02 Mar Deducting Charitable Gifts
Charitable donations usually can be deducted on Schedule A of IRS Form 1040, along with other itemized deductions. You should have the required support materials, in case your charitable deduction is questioned.
This article will provide the rules on cash contributions: donations by cash, check, electronic funds transfer, debit or credit card, or payroll deduction. Separate rules apply to non-cash donations; contact our office if you have questions about noncash contributions.
To be deductible, your gift must go to a qualified organization such as public charities, non-profit groups, and educational institutions. The IRS provides an app for investigating charitable organizations at https://apps.irs.gov/app/eos/.
You can deduct only the amount that exceeds the fair market value of any benefit you received for your contribution. That is the case if the amount you gave entitled you to merchandise or admission to an event, such as a charity dinner.
Example 1: In 2015, you gave a check for $200 to a local charity. In exchange, you received two theatre tickets worth $60 each. Your charitable deduction would be $80: the difference between your $200 outlay and the $120 value of the tickets you received.
Donations less than $250
Assuming you have contributed to an organization that is a qualified recipient, the evidence required will depend on the amount of the deduction you claim. As long as the gift is less than $250, all you will need is a bank record, such as a monthly bank or credit card statement or a canceled check. If that is not practical, you can support your deduction with a written communication from the donee organization. The letter should contain the name of the organization, the amount of the contribution, and the donation date.
For payroll contributions, the required record can be a pay stub, an IRS Form W-2, or another document from your employer showing the date and amount you gave. You also will need a pledge card or another document from or prepared for the donee organization showing the name of the organization.
Donations more than $250
For cash contributions of $250 or more, a bank record will not be enough to support the deduction. You will need a written acknowledgment, as mentioned previously, but this document must provide additional details. The acknowledgment must be received before you file your tax return or the return’s due date (including extensions), whichever comes first. If the acknowledgment does not show the date of the contribution, you also must have a bank record or receipt with the relevant date.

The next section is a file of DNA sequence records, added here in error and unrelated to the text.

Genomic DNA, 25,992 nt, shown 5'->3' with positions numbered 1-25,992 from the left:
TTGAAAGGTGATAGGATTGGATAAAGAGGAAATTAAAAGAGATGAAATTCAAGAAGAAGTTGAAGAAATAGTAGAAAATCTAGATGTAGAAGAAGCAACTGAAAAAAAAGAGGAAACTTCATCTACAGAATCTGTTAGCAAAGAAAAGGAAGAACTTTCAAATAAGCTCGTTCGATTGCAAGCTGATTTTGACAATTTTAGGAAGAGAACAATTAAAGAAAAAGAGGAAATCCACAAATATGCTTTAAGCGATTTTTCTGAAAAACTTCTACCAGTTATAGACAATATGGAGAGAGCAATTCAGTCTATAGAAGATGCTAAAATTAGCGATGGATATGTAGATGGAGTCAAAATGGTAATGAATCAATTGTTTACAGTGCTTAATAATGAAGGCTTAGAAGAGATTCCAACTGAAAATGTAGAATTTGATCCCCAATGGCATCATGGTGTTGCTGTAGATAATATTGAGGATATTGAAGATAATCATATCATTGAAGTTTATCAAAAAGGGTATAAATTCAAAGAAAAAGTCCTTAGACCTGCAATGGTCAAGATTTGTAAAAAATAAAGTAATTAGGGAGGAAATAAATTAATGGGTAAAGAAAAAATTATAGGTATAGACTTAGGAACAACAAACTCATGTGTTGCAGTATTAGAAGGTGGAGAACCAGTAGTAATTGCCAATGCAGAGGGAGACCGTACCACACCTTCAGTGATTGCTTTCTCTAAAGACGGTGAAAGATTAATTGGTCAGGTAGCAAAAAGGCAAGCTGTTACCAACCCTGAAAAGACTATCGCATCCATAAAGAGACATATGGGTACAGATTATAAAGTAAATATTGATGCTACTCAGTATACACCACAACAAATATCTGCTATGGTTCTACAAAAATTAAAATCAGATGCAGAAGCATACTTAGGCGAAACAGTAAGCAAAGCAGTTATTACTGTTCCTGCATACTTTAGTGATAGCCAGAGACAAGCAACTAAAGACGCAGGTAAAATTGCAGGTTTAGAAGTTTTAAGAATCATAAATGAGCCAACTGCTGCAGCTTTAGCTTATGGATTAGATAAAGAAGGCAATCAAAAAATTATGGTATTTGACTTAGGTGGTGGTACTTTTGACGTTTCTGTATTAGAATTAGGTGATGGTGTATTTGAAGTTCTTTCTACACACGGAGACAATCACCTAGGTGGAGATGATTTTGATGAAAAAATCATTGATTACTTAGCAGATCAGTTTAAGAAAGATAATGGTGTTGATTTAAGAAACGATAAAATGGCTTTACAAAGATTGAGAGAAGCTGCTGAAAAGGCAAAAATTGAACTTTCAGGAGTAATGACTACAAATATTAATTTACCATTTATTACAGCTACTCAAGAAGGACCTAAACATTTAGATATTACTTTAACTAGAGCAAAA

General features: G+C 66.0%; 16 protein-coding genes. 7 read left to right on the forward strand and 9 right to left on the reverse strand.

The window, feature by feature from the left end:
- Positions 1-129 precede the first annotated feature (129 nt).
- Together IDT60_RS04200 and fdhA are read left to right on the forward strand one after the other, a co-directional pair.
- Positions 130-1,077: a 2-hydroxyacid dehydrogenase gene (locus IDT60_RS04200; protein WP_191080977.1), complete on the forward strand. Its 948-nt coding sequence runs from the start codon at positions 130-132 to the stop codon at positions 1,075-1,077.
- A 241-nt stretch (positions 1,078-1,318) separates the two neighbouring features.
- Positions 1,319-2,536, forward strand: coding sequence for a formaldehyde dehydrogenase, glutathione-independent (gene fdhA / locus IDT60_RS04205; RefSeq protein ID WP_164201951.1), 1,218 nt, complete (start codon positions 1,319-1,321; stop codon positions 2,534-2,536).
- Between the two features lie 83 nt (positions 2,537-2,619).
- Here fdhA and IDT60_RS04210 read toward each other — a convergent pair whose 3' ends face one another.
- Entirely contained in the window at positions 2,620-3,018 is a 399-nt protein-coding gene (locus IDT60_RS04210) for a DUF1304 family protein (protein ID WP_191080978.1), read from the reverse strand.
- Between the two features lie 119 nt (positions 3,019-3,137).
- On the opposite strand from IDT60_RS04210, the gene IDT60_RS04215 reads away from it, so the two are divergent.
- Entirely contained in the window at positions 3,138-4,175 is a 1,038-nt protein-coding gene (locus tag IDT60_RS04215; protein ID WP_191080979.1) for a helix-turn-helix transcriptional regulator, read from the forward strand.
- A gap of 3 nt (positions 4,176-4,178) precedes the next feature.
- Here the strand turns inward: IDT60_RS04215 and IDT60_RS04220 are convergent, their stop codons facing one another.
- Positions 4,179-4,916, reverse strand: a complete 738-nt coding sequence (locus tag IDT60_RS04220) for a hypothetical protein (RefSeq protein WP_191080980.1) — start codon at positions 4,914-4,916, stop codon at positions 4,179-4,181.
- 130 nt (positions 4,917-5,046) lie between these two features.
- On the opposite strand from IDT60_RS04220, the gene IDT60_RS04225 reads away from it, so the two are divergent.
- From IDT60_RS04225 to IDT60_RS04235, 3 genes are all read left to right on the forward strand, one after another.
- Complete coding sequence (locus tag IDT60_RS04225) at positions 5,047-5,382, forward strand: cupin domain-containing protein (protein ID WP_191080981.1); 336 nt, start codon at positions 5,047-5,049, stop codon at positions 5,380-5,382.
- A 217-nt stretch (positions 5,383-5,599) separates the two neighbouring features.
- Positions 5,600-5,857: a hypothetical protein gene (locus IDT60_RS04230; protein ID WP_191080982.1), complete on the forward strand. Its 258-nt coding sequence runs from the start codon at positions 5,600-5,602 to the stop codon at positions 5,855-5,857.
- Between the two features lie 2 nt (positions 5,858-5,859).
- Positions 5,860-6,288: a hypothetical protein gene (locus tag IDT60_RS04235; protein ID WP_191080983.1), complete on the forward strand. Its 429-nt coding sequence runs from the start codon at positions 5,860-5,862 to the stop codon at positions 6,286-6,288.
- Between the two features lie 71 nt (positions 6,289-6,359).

The acknowledgment letter also must say whether the donee organization provided any goods or services in exchange for the gift. If goods or services were provided, the letter must include a description of whatever was provided and a good faith estimate of the value of those goods or services. You can deduct the net amount.
If you made more than one $250 contribution to a particular organization during the year, you must have a separate acknowledgment for each contribution, or a single acknowledgment that lists each contribution, the date of each contribution, and the total amount of the contributions.
Calculating the contribution
When you are determining whether your contribution is $250 or more, do not combine separate contributions.
Example 2: Sarah Wilson gave her church a $20 check each week last year, for a total donation amount of $1,040 in 2015. When Sarah deducts these contributions, she does not have to combine those payments. Instead, she treats each $20 payment as a separate contribution, so the rules for contributions of $250 or more do not apply.
If you make your donations by payroll deduction, the deduction from each paycheck also is treated as a separate contribution.